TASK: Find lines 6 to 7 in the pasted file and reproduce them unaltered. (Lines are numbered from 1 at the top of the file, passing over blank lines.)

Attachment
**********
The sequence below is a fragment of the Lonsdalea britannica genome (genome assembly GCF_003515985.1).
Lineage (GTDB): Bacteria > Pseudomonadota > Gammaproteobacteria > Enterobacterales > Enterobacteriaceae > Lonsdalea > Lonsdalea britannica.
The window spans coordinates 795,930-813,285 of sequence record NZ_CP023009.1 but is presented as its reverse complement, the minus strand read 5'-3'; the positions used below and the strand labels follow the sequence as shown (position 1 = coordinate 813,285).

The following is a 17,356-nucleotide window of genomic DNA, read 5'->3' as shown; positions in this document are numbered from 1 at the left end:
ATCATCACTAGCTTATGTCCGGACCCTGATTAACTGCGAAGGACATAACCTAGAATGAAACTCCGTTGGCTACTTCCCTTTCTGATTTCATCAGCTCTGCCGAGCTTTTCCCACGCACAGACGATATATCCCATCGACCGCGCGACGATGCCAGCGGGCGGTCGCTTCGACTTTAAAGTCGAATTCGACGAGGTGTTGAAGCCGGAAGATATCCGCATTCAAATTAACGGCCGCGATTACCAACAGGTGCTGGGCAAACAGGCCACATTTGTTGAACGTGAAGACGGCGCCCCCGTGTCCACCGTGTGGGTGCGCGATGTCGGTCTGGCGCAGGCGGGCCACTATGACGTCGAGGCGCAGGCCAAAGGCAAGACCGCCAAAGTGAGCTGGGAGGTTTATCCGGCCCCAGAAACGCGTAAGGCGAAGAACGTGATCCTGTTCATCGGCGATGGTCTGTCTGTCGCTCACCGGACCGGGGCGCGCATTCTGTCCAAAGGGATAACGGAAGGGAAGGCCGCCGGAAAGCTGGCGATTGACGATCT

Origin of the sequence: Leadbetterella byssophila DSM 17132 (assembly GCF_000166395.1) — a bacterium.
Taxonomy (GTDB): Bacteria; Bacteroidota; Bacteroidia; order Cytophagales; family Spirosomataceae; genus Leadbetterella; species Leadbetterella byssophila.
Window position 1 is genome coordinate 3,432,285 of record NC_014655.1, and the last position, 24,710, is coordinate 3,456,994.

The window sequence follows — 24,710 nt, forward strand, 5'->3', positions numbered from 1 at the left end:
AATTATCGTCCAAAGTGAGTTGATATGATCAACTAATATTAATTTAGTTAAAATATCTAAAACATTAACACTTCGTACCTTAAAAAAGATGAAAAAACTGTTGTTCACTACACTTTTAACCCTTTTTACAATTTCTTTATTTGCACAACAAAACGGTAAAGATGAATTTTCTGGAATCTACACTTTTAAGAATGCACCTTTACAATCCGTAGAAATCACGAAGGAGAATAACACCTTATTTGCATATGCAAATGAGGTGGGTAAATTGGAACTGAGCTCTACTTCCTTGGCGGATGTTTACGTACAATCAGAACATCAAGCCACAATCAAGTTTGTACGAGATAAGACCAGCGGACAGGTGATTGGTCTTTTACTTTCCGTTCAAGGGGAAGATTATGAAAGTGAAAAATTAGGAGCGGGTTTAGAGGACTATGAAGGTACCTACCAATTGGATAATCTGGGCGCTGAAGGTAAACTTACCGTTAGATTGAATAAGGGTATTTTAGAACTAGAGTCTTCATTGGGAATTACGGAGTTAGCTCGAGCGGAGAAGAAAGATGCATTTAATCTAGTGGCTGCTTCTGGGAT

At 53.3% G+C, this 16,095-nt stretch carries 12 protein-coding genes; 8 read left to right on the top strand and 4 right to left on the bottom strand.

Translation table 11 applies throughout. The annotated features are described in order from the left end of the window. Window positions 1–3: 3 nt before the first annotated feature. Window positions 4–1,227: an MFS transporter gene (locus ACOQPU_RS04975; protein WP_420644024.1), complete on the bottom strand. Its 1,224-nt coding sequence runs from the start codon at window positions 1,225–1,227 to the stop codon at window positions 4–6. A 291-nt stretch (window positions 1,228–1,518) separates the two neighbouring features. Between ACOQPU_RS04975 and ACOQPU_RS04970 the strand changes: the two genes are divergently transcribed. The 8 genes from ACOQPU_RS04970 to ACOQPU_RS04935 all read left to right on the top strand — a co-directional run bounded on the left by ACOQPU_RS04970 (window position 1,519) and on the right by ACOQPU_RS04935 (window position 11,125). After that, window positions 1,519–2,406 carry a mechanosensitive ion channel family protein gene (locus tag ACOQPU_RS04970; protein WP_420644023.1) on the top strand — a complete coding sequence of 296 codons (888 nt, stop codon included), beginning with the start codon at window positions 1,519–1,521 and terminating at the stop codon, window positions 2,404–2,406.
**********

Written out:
Origin of the sequence: Leadbetterella byssophila DSM 17132 (assembly GCF_000166395.1) — a bacterium.
Taxonomy (GTDB): Bacteria; Bacteroidota; Bacteroidia; order Cytophagales; family Spirosomataceae; genus Leadbetterella; species Leadbetterella byssophila.